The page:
-- Over the past three years, the Russian government has made real
progress on reform objectives by cutting tax and tariff rates,
legalizing land sales, and strengthening efforts to fight money
-- Moscow has used its largely oil-driven revenue growth to pay down
the country's external public sector debt to a moderate level of 40
percent of GDP, half the level of only a few years ago.
Such reforms are promising, but success ultimately hinges upon the
sustained implementation of reform legislation. A risk exists that the
government will delay critical reforms of state-owned monopolies and
the bloated, corrupt bureaucracy -- which Putin himself has
highlighted as a major impediment -- to avoid clashes with key
interest groups before the March 2004 Presidential election. Moreover,
Russia's economy remains heavily dependent on commodity exports, which
account for 80 percent of all Russian exports and leaves future growth
vulnerable to external price shocks.
We watch unfolding events in Iran with considerable interest, Mr.
Chairman, because despite its antagonism to the United States,
developments there hold some promise as well. Iranian reformers
seeking to implement change have become increasingly frustrated by
conservatives efforts to block all innovation. We see the dueling
factions as heading for a showdown that seems likely to determine the
pace and direction of political change in Iran. Within the next
several weeks a key test will come as reformers try to advance two
pieces of legislation -- bills that would reform the electoral process
and significantly expand presidential powers -- they claim will
benchmark their ability to achieve evolutionary change within the
-- Some reformist legislators have threatened to resign from
government if conservatives block the legislation. Others have argued
for holding a referendum on reform if opponents kill the bills.
-- Comments from the hardline camp show little flexibility -- and
indeed some opponents of reform are pressing hard to dismantle the
parties that advocate political change.
As feuding among political elites continues, demographic and societal
pressures continue to mount. Iran's overwhelmingly young population --
65 percent of Iran's population is under 30 years old -- is coming of
age and facing bleak economic prospects and limited social and
political freedoms. Strikes and other peaceful labor unrest are
increasingly common. These problems -- and the establishment's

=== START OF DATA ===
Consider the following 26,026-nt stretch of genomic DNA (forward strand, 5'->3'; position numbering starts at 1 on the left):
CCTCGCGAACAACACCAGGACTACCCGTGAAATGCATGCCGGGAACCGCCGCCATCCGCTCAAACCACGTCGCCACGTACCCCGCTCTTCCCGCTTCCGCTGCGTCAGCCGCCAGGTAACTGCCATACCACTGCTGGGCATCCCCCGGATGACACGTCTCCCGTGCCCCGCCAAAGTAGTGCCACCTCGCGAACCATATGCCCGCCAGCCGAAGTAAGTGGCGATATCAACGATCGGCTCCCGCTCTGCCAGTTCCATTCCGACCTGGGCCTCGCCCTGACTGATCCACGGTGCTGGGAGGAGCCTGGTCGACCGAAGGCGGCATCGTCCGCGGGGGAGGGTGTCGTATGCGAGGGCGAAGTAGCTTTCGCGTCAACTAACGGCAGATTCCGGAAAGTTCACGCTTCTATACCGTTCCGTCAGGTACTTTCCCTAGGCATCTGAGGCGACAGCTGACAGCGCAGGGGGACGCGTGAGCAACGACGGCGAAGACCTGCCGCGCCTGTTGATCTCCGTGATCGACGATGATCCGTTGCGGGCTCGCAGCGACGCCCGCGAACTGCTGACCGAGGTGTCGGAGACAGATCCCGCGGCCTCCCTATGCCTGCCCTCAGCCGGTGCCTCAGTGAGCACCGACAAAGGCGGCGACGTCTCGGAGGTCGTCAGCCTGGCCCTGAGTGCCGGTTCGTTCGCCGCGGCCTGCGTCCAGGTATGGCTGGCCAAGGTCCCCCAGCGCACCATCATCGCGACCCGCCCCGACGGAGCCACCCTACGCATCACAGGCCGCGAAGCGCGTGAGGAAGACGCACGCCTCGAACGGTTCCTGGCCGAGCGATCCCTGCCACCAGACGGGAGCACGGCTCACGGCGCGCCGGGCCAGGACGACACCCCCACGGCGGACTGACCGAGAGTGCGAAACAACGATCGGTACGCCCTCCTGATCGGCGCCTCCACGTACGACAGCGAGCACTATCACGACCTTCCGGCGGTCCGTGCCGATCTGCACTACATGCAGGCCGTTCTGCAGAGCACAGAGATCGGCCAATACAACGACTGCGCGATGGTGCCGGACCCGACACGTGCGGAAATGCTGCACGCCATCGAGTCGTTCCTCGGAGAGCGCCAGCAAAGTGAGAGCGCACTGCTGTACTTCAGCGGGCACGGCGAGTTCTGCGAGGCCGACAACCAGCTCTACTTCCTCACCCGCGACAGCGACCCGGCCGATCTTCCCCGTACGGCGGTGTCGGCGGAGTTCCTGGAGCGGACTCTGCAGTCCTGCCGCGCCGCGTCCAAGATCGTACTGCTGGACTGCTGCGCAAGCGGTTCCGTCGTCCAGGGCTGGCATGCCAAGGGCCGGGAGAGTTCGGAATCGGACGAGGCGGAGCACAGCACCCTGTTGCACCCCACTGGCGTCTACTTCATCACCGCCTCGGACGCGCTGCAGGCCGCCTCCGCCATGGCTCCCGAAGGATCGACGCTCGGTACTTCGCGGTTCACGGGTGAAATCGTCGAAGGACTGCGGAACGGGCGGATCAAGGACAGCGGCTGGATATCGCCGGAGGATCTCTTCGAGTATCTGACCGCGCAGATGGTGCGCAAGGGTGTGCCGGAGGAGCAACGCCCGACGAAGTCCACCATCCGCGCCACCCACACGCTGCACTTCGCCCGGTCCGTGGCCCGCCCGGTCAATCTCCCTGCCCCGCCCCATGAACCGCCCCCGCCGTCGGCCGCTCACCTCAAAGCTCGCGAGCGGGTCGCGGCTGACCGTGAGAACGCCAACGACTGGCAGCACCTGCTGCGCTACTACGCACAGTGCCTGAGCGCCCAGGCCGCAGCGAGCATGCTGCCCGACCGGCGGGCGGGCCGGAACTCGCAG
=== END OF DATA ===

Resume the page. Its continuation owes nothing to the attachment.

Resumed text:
inflexibility in responding to them -- drive widespread frustration
with the regime.
-- Weary of strife and cowed by the security forces, Iranians show
little eagerness to take to the streets in support of change. The
student protests last fall drew only 5,000 students out of a student
population of more than one million.
-- But more and more courageous voices in Iran are publicly
challenging the right of the political clergy to suppress the popular
will -- and they are gaining an audience.
Given these developments, we take the prospect of sudden, regime
threatening unrest seriously and continue to watch events in Iran with
that in mind. For now, our bottom line analysis is that the Iranian
regime is secure, but increasingly fragile. The reluctance of
reformist leaders to take their demands for change to the street,
coupled with the willingness of conservatives to repress dissent,
keeps the population disengaged and maintains stability.
-- We are currently unable to identify a leader, organization, or
issue capable of uniting the widespread desire for change into a
coherent political movement that could challenge the regime.
-- In addition, we see little indication of a loss of nerve among the
opponents of reform, who have publicly argued in favor of using deadly
force if necessary to crush the popular demand for greater freedom.
Although a crisis for the regime might come about were reformers to
abandon the government or hardliners to initiate a broad suppression
on leading advocates of change, the resulting disorder would do little
to alleviate U.S. concern over Iran's international behavior.